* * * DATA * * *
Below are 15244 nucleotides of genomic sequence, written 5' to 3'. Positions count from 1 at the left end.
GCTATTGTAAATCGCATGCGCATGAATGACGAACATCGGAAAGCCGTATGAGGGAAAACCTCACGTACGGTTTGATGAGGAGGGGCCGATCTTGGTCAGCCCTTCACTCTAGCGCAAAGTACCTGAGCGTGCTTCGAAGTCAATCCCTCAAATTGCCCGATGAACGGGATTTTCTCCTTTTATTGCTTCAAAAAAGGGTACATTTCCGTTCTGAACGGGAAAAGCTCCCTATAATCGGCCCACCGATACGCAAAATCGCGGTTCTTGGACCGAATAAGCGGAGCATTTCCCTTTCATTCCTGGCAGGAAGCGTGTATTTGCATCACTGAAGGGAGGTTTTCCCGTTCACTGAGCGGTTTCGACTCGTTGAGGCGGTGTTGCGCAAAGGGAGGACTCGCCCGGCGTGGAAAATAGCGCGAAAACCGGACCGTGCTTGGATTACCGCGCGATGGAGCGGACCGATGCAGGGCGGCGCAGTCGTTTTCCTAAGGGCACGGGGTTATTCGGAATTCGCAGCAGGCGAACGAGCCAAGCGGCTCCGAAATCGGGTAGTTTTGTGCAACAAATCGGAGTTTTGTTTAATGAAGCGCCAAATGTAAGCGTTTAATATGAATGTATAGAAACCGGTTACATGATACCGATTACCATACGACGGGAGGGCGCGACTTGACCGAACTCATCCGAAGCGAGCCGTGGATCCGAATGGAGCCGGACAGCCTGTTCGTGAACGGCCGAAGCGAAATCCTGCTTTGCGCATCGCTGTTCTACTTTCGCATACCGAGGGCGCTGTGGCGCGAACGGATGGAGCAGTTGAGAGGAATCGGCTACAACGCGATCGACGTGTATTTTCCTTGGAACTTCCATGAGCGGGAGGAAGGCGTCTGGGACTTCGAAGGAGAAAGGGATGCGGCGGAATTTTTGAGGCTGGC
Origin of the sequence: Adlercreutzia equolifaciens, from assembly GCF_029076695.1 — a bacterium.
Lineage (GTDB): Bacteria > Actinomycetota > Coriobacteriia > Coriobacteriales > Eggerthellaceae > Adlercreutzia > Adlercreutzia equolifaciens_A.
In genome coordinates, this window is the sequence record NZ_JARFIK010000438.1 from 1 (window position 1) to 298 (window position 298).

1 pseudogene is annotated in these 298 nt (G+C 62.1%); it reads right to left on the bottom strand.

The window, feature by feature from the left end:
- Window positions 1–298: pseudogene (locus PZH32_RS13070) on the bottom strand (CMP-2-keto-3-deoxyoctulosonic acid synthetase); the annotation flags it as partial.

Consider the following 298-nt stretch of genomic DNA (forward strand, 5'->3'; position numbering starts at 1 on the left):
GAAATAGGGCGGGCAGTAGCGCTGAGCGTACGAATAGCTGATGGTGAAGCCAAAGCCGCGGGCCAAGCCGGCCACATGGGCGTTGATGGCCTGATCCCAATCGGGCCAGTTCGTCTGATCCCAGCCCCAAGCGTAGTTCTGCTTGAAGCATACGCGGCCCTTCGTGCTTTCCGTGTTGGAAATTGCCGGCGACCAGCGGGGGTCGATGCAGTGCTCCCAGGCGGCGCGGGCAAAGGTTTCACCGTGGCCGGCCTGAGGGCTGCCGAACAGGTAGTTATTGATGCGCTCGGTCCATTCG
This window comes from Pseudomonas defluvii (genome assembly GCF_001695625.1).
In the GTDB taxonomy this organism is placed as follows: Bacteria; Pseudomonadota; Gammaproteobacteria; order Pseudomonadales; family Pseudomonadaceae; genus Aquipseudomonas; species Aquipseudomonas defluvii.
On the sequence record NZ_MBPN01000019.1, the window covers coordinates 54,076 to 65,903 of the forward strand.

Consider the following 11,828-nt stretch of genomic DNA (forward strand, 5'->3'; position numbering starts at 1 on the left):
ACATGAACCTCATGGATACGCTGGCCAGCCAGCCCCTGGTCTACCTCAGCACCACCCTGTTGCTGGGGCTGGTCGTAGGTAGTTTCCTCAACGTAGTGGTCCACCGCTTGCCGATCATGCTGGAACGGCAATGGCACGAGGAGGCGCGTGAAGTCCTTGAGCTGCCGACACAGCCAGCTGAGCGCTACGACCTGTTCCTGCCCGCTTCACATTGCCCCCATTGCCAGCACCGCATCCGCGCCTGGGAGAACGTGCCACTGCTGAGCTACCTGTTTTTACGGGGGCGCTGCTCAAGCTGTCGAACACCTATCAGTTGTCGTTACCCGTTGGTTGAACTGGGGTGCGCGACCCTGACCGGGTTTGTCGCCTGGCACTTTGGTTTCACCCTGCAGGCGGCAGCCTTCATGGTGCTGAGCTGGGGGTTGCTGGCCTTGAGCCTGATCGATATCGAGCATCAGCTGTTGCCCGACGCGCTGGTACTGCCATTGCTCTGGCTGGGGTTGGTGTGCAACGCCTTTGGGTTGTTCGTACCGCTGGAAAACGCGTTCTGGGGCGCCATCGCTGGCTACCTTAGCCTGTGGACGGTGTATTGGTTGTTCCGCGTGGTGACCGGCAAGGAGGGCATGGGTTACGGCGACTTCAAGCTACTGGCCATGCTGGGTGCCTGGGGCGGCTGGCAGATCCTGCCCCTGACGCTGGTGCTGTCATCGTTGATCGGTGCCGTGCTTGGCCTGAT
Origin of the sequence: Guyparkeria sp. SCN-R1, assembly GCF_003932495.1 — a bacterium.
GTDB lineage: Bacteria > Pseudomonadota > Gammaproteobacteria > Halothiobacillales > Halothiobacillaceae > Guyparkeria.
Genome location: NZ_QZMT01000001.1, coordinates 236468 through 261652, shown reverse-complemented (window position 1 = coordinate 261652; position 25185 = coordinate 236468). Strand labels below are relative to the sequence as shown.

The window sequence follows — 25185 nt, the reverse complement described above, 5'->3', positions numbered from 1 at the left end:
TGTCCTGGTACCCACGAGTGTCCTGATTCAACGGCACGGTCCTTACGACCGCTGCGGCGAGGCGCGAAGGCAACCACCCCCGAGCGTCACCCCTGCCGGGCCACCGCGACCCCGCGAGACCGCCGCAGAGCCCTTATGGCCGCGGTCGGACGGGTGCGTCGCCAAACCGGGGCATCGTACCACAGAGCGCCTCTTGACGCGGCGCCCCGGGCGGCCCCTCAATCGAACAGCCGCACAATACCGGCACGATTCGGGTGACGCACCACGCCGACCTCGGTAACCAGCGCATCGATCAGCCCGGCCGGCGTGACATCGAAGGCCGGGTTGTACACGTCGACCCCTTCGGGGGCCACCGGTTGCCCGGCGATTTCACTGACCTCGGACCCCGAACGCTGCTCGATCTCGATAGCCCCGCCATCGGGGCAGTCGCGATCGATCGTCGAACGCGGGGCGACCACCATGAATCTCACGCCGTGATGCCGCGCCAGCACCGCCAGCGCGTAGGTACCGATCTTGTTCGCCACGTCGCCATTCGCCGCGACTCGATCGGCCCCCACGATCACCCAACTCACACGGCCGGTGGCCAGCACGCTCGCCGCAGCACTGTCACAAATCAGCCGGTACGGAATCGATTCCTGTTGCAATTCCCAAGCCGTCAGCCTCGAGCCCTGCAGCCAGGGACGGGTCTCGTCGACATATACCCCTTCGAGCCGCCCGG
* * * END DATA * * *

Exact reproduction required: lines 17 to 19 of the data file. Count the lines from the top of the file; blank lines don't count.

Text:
GTDB lineage: Bacteria > Pseudomonadota > Gammaproteobacteria > Halothiobacillales > Halothiobacillaceae > Guyparkeria.
Genome location: NZ_QZMT01000001.1, coordinates 236468 through 261652, shown reverse-complemented (window position 1 = coordinate 261652; position 25185 = coordinate 236468). Strand labels below are relative to the sequence as shown.

The window sequence follows — 25185 nt, the reverse complement described above, 5'->3', positions numbered from 1 at the left end: